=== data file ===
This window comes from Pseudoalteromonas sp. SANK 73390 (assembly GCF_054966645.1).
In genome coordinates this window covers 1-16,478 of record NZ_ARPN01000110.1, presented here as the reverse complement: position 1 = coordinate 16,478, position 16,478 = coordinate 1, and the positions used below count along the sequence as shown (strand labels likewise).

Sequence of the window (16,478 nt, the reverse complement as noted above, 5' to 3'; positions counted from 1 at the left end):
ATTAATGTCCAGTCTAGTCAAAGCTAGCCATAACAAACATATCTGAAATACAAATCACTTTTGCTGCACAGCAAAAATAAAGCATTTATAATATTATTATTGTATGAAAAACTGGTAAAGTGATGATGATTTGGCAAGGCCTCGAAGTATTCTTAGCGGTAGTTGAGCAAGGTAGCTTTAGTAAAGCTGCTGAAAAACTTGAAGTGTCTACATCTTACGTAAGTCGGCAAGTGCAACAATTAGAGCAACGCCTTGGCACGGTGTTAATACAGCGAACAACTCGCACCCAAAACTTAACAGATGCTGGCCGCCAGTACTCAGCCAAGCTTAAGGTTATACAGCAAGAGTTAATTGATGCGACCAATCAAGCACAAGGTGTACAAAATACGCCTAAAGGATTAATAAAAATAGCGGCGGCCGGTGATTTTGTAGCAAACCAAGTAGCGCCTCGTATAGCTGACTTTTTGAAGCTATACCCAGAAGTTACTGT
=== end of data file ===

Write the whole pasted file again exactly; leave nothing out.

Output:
This window comes from Pseudoalteromonas sp. SANK 73390 (assembly GCF_054966645.1).
In genome coordinates this window covers 1-16,478 of record NZ_ARPN01000110.1, presented here as the reverse complement: position 1 = coordinate 16,478, position 16,478 = coordinate 1, and the positions used below count along the sequence as shown (strand labels likewise).

Sequence of the window (16,478 nt, the reverse complement as noted above, 5' to 3'; positions counted from 1 at the left end):
ATTAATGTCCAGTCTAGTCAAAGCTAGCCATAACAAACATATCTGAAATACAAATCACTTTTGCTGCACAGCAAAAATAAAGCATTTATAATATTATTATTGTATGAAAAACTGGTAAAGTGATGATGATTTGGCAAGGCCTCGAAGTATTCTTAGCGGTAGTTGAGCAAGGTAGCTTTAGTAAAGCTGCTGAAAAACTTGAAGTGTCTACATCTTACGTAAGTCGGCAAGTGCAACAATTAGAGCAACGCCTTGGCACGGTGTTAATACAGCGAACAACTCGCACCCAAAACTTAACAGATGCTGGCCGCCAGTACTCAGCCAAGCTTAAGGTTATACAGCAAGAGTTAATTGATGCGACCAATCAAGCACAAGGTGTACAAAATACGCCTAAAGGATTAATAAAAATAGCGGCGGCCGGTGATTTTGTAGCAAACCAAGTAGCGCCTCGTATAGCTGACTTTTTGAAGCTATACCCAGAAGTTACTGT